Do you have a favourite story from your playing days? Yes, but I cannot tell it. I do, however, recall playing in the Middlesex Sevens at Twickenham when we were due to be in Dublin for a sevens competition the next day. When we arrived, someone realised that the final was scheduled for a time after our Heathrow check-in deadline. Someone asked how we would resolve this potential problem. Duncan Leopold was the captain and was sitting in the corner reading his programme. He looked up and said: "Lads, I've looked at the draw. Don't worry, we'll catch the plane". He was right!

Did you go on any overseas tours with London Irish? Canada and Nigeria (which were somewhat different)

How difficult was it for London Irish to put out a XV on Inter-provincial weekends? Sometimes there would be four or five missing but the team had sufficient strength in depth

Did you ever play for an Irish Province(if so which one?) I played for Ulster for several years

Did you ever play Inter-provincial rugby one day and for LI the next? I cannot recall this

Did you play for any other clubs? None, apart from Cambridge University

Where you ever capped at International level(at any age group)? I was at one stage in the "B" squad but did not get off the bench during the game

You went to Cambridge University, did you win a Blue? Two - in 1975 and 1976

If so, what are your memories of that day? We won on both occasions so they were happy if rather blurred memories. The only specific thing I remember from the first one was Peter Warfield's warning that the step up from the tunnel to the pitch at Twickenham in those days was rather steep and that it would not look good to fall onto the pitch! It was a very talented team and we won by a record margin. None of us fell over on the step

Did you play County rugby, if so who for? I played for Kent and for Surrey

How different was County rugby compared to playing for London Irish? County rugby was not well organised and there was little preparation

Who was your biggest influence on your rugby playing career? Probably my teachers at Campbell College where the sport was thoroughly and seriously taught

Do you still watch rugby? I watch internationals occasionally and follow televised games

Are you still involved in rugby? I have no direct involvement

When was the last time you attended a London Irish match? I have not attended a match for some years now

Sunbury or Reading, which do you prefer? I have to admit that I have not been to the Reading ground so could not give a view

In your opinion should London Irish build their own ground? I am not close enough to things now to express a view on this

Has your old position changed since you played? It has changed considerably. The scrum is largely uncontested in terms of hooking skills and the emphasis is now on ball carrying and line-out throwing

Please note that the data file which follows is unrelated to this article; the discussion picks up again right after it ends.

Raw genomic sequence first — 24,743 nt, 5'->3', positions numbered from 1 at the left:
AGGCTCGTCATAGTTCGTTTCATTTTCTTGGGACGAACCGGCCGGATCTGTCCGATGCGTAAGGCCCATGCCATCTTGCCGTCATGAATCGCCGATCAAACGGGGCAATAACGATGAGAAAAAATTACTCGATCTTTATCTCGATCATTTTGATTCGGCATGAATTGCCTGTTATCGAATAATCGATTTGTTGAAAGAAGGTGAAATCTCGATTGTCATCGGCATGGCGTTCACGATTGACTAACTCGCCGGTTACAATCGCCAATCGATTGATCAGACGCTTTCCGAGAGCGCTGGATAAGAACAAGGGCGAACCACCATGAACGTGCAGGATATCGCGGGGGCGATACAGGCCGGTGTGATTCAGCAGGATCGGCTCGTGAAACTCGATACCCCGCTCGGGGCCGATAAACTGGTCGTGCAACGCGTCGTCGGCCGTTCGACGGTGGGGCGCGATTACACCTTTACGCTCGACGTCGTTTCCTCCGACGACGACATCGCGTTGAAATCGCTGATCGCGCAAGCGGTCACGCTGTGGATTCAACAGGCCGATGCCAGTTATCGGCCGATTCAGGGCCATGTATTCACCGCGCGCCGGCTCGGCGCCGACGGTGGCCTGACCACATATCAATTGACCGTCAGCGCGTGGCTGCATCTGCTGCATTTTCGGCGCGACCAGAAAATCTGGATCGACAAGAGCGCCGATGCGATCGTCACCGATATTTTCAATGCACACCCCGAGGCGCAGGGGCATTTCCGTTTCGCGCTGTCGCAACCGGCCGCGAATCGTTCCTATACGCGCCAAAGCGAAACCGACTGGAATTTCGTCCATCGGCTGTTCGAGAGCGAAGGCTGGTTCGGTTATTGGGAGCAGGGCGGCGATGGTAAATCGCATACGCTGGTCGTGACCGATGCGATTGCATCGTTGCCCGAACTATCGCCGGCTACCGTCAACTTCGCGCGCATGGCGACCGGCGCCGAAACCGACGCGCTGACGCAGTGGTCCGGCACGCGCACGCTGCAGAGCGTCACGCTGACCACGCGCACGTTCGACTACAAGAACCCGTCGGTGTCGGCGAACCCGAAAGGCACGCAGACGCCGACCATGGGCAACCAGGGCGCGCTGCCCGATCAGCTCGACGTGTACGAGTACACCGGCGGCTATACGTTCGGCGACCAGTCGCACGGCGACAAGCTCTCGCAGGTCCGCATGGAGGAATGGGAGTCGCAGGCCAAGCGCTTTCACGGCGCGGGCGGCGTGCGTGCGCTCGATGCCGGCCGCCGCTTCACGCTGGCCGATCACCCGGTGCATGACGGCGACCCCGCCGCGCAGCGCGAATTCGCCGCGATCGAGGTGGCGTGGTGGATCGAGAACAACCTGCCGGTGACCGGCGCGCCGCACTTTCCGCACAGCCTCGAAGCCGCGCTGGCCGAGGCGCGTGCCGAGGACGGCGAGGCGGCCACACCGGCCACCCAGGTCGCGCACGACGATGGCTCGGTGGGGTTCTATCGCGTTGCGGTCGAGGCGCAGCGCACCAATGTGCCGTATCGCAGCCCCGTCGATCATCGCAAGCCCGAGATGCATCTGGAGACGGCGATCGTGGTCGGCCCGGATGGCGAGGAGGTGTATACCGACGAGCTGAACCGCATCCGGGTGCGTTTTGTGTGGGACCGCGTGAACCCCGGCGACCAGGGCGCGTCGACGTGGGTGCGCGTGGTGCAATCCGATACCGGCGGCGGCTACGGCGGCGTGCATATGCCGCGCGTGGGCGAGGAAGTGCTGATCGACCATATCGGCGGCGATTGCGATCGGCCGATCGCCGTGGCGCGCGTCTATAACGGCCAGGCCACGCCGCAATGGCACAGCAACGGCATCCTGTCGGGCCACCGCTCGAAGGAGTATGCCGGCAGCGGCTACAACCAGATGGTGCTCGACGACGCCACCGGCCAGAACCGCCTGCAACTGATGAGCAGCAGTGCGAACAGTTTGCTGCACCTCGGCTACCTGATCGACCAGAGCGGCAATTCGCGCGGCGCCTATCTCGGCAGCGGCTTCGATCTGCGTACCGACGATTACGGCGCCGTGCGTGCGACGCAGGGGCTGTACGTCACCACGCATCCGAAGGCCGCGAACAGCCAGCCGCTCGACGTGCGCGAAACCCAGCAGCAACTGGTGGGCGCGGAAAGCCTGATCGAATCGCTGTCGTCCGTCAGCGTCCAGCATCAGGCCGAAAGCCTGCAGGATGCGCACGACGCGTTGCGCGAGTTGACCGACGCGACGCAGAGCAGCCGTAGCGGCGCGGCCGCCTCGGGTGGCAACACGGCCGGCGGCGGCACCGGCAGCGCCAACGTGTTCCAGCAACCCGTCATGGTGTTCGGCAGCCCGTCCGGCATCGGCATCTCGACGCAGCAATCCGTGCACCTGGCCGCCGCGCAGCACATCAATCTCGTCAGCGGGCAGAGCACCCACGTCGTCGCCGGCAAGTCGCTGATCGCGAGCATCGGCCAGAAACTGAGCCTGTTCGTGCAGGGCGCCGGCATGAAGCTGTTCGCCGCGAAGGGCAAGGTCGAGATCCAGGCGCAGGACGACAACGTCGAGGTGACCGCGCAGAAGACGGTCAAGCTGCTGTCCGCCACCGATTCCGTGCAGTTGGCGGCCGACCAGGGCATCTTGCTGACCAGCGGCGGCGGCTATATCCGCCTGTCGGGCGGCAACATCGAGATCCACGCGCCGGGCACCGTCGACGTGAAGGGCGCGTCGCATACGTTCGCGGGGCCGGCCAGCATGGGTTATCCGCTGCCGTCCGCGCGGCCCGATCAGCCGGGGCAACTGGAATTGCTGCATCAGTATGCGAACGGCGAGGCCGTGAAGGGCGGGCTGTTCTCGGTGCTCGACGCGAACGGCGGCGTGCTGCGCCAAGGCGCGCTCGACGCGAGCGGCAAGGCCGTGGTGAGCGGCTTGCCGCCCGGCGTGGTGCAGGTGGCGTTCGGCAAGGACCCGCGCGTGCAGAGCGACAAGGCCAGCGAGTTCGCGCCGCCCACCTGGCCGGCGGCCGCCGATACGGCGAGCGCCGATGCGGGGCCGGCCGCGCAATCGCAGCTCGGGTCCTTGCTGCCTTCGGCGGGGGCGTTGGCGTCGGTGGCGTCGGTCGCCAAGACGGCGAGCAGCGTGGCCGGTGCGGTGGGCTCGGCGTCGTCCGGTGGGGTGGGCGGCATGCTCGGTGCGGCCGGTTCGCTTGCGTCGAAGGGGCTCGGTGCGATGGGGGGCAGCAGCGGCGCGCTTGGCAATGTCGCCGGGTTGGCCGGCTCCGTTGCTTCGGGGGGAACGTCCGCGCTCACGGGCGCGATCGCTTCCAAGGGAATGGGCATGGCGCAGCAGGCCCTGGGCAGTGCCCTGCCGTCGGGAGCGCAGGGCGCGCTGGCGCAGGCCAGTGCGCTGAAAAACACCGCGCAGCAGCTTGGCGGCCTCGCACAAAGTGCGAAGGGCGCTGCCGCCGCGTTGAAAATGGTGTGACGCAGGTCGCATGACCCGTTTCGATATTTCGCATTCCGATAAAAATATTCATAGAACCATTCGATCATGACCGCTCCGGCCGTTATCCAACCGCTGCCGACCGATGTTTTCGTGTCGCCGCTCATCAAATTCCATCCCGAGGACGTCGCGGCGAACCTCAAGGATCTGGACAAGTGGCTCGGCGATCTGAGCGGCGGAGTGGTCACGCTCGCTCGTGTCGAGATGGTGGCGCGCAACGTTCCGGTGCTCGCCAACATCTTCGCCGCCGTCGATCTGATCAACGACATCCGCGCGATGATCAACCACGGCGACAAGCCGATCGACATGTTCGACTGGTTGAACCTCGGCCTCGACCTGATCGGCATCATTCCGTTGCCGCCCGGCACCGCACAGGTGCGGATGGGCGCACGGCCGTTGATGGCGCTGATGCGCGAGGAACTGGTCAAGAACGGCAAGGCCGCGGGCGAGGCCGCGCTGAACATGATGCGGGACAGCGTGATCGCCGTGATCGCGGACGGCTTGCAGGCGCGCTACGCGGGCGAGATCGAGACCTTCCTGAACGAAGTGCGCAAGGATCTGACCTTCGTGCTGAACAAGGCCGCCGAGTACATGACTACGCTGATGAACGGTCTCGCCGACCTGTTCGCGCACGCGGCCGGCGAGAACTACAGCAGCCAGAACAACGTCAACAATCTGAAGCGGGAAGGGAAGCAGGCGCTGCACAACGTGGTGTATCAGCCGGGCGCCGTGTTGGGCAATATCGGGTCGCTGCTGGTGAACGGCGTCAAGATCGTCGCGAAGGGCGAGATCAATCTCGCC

Which modern day player would you have liked to play with? I would like to see if I could hit Paul O'Connell in the line-out as well as watching Brian O'Driscoll from on the pitch

Do you prefer the rugby of today or when you played? It is much more entertaining now and the game has improved dramatically as a spectacle

Are there any rules you would like to see changed? I would like to see penalties being accorded points by reference to the severity of the offence - a technical infringement, say, should be worth one or two points whereas foul play or deliberate infringement could be three or four. The referee could have discretion to award a four point shot at goal where the infringement is close to the line. I think this would improve the game further as a spectacle

Are you related to the F.R. Beringer who played for London Irish & Cambridge in the 1950’s? Yes - he is my father and is still going strong

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F.R. Beringer, Cambridge University 1951

What is your occupation? I am the Senior Partner of Allen & Overy LLP, an international law firm

Can you give a brief resume of your career? I joined Allen & Overy as a trainee in 1978, became a partner in 1985 . My area of practice was corporate and M&A work. I became Senior Partner in 2000 and my time is now taken up with managing the firm's affairs. We employ over 4,000 people (about half of whom are in London)and have 26 offices around the world so I spend a considerable amount of time travelling
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by gabriel on Thu Sep 07, 2006 11:12 pm

Thank you for yet another insight. Lovely stuff!